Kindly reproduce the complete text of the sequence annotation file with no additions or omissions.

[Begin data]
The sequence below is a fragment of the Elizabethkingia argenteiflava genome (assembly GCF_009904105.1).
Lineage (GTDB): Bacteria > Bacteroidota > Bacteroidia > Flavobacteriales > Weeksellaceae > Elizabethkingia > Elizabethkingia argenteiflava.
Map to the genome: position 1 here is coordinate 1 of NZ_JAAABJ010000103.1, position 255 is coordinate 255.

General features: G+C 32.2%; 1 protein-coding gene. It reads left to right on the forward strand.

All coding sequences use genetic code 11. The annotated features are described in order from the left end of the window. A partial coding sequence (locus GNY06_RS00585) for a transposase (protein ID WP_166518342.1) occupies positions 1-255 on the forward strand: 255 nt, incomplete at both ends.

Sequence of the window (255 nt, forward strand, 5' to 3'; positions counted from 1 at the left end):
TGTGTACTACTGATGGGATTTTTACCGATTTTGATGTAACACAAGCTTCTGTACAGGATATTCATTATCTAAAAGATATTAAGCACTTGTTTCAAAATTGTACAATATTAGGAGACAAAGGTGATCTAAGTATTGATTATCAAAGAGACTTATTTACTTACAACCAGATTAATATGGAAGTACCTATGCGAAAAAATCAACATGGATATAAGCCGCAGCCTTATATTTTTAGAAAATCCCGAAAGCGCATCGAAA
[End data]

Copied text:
The sequence below is a fragment of the Elizabethkingia argenteiflava genome (assembly GCF_009904105.1).
Lineage (GTDB): Bacteria > Bacteroidota > Bacteroidia > Flavobacteriales > Weeksellaceae > Elizabethkingia > Elizabethkingia argenteiflava.
Map to the genome: position 1 here is coordinate 1 of NZ_JAAABJ010000103.1, position 255 is coordinate 255.

General features: G+C 32.2%; 1 protein-coding gene. It reads left to right on the forward strand.

All coding sequences use genetic code 11. The annotated features are described in order from the left end of the window. A partial coding sequence (locus GNY06_RS00585) for a transposase (protein ID WP_166518342.1) occupies positions 1-255 on the forward strand: 255 nt, incomplete at both ends.

Sequence of the window (255 nt, forward strand, 5' to 3'; positions counted from 1 at the left end):
TGTGTACTACTGATGGGATTTTTACCGATTTTGATGTAACACAAGCTTCTGTACAGGATATTCATTATCTAAAAGATATTAAGCACTTGTTTCAAAATTGTACAATATTAGGAGACAAAGGTGATCTAAGTATTGATTATCAAAGAGACTTATTTACTTACAACCAGATTAATATGGAAGTACCTATGCGAAAAAATCAACATGGATATAAGCCGCAGCCTTATATTTTTAGAAAATCCCGAAAGCGCATCGAAA